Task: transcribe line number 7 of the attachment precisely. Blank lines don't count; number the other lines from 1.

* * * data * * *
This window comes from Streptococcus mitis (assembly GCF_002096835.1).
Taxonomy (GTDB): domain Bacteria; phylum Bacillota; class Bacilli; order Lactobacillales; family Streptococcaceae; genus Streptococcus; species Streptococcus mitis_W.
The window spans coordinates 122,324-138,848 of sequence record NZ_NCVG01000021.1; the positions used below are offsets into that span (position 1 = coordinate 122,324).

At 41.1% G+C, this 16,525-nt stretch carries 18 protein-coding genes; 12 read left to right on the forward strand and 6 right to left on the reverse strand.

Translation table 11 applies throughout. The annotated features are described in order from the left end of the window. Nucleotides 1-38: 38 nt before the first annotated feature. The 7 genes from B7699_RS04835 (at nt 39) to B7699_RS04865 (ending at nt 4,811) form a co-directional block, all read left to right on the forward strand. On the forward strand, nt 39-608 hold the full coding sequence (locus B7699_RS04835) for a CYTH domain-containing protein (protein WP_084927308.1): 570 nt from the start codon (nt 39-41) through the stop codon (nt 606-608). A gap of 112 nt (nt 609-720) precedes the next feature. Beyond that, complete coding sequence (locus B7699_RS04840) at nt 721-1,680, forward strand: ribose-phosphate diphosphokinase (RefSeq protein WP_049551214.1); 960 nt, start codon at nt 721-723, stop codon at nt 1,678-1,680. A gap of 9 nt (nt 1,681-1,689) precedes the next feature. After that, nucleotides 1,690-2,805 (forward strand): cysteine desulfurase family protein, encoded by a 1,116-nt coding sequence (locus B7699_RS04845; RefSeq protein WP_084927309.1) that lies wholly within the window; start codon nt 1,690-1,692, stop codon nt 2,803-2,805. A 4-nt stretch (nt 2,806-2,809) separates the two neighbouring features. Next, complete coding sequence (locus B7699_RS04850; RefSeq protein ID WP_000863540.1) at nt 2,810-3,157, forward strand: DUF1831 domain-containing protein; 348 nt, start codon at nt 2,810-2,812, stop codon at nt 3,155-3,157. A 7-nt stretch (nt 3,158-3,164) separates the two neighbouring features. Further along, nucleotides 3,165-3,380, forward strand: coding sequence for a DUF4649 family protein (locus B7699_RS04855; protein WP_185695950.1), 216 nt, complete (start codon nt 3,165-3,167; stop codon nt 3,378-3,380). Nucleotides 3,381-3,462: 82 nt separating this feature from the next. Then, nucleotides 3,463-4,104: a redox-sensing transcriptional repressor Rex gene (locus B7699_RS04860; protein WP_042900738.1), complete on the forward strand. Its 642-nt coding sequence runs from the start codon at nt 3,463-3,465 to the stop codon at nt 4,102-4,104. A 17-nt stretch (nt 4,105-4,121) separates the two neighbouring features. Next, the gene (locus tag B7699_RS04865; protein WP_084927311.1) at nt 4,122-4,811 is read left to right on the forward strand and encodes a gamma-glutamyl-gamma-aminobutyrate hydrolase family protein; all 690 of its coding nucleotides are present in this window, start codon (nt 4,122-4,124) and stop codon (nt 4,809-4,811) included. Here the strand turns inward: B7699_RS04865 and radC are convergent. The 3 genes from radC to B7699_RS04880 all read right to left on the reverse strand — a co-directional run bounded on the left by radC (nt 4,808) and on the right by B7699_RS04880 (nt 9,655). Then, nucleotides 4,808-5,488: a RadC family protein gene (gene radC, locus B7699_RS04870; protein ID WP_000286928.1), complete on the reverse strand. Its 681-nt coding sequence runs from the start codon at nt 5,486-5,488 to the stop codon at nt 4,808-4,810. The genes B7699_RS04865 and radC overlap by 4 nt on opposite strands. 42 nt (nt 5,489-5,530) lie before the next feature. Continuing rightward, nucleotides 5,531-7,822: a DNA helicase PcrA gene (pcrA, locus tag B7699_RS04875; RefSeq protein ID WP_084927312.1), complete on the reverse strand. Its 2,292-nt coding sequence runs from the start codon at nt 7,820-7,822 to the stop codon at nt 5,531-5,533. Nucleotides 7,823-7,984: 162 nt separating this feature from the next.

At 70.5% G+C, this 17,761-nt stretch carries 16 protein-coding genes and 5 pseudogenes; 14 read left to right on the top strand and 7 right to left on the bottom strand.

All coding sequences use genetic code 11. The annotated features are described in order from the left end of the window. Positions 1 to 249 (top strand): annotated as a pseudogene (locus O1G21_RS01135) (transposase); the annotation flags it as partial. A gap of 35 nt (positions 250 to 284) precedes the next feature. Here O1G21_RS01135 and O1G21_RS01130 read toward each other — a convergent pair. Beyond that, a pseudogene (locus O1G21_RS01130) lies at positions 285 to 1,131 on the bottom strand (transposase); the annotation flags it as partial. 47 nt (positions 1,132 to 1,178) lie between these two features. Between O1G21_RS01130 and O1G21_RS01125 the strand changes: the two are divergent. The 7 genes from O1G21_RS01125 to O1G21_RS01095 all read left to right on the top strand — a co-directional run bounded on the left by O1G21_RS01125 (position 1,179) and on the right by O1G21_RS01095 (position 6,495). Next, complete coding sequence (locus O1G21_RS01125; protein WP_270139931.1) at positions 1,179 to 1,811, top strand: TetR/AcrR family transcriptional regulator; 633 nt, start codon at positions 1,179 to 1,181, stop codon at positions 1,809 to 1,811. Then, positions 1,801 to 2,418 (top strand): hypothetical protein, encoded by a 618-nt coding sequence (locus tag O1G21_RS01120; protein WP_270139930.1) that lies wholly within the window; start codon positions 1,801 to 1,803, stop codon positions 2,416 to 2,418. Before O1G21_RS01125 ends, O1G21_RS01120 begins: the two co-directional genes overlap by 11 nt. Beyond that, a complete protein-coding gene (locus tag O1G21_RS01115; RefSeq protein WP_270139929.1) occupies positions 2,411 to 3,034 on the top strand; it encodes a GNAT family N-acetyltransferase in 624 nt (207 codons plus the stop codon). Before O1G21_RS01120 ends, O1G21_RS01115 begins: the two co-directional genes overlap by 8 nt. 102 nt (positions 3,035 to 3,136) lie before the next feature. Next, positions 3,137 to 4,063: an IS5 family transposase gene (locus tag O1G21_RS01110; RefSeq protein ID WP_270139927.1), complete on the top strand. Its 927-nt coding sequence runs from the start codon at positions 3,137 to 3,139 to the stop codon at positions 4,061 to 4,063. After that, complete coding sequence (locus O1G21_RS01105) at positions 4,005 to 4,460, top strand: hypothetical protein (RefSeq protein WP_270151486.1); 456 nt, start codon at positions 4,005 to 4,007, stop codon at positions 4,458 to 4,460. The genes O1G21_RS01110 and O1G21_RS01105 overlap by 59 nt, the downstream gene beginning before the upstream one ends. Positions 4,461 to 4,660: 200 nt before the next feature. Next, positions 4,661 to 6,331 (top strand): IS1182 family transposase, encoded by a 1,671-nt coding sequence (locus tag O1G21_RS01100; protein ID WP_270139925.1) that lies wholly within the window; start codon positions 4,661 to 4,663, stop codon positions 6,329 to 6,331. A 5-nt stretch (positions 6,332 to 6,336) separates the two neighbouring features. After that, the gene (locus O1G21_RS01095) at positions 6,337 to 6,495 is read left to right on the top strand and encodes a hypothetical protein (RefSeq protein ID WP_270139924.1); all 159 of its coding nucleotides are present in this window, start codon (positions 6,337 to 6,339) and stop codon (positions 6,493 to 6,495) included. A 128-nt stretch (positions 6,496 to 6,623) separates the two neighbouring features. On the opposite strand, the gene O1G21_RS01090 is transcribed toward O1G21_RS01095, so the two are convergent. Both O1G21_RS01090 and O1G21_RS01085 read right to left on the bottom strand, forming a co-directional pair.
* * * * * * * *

All coding sequences use genetic code 11. The annotated features are described in order from the left end of the window. Positions 1 to 249 (top strand): annotated as a pseudogene (locus O1G21_RS01135) (transposase); the annotation flags it as partial. A gap of 35 nt (positions 250 to 284) precedes the next feature. Here O1G21_RS01135 and O1G21_RS01130 read toward each other — a convergent pair. Beyond that, a pseudogene (locus O1G21_RS01130) lies at positions 285 to 1,131 on the bottom strand (transposase); the annotation flags it as partial. 47 nt (positions 1,132 to 1,178) lie between these two features. Between O1G21_RS01130 and O1G21_RS01125 the strand changes: the two are divergent. The 7 genes from O1G21_RS01125 to O1G21_RS01095 all read left to right on the top strand — a co-directional run bounded on the left by O1G21_RS01125 (position 1,179) and on the right by O1G21_RS01095 (position 6,495). Next, complete coding sequence (locus O1G21_RS01125; protein WP_270139931.1) at positions 1,179 to 1,811, top strand: TetR/AcrR family transcriptional regulator; 633 nt, start codon at positions 1,179 to 1,181, stop codon at positions 1,809 to 1,811. Then, positions 1,801 to 2,418 (top strand): hypothetical protein, encoded by a 618-nt coding sequence (locus tag O1G21_RS01120; protein WP_270139930.1) that lies wholly within the window; start codon positions 1,801 to 1,803, stop codon positions 2,416 to 2,418. Before O1G21_RS01125 ends, O1G21_RS01120 begins: the two co-directional genes overlap by 11 nt. Beyond that, a complete protein-coding gene (locus tag O1G21_RS01115; RefSeq protein WP_270139929.1) occupies positions 2,411 to 3,034 on the top strand; it encodes a GNAT family N-acetyltransferase in 624 nt (207 codons plus the stop codon). Before O1G21_RS01120 ends, O1G21_RS01115 begins: the two co-directional genes overlap by 8 nt. 102 nt (positions 3,035 to 3,136) lie before the next feature. Next, positions 3,137 to 4,063: an IS5 family transposase gene (locus tag O1G21_RS01110; RefSeq protein ID WP_270139927.1), complete on the top strand. Its 927-nt coding sequence runs from the start codon at positions 3,137 to 3,139 to the stop codon at positions 4,061 to 4,063. After that, complete coding sequence (locus O1G21_RS01105) at positions 4,005 to 4,460, top strand: hypothetical protein (RefSeq protein WP_270151486.1); 456 nt, start codon at positions 4,005 to 4,007, stop codon at positions 4,458 to 4,460. The genes O1G21_RS01110 and O1G21_RS01105 overlap by 59 nt, the downstream gene beginning before the upstream one ends. Positions 4,461 to 4,660: 200 nt before the next feature. Next, positions 4,661 to 6,331 (top strand): IS1182 family transposase, encoded by a 1,671-nt coding sequence (locus tag O1G21_RS01100; protein ID WP_270139925.1) that lies wholly within the window; start codon positions 4,661 to 4,663, stop codon positions 6,329 to 6,331. A 5-nt stretch (positions 6,332 to 6,336) separates the two neighbouring features. After that, the gene (locus O1G21_RS01095) at positions 6,337 to 6,495 is read left to right on the top strand and encodes a hypothetical protein (RefSeq protein ID WP_270139924.1); all 159 of its coding nucleotides are present in this window, start codon (positions 6,337 to 6,339) and stop codon (positions 6,493 to 6,495) included. A 128-nt stretch (positions 6,496 to 6,623) separates the two neighbouring features. On the opposite strand, the gene O1G21_RS01090 is transcribed toward O1G21_RS01095, so the two are convergent. Both O1G21_RS01090 and O1G21_RS01085 read right to left on the bottom strand, forming a co-directional pair.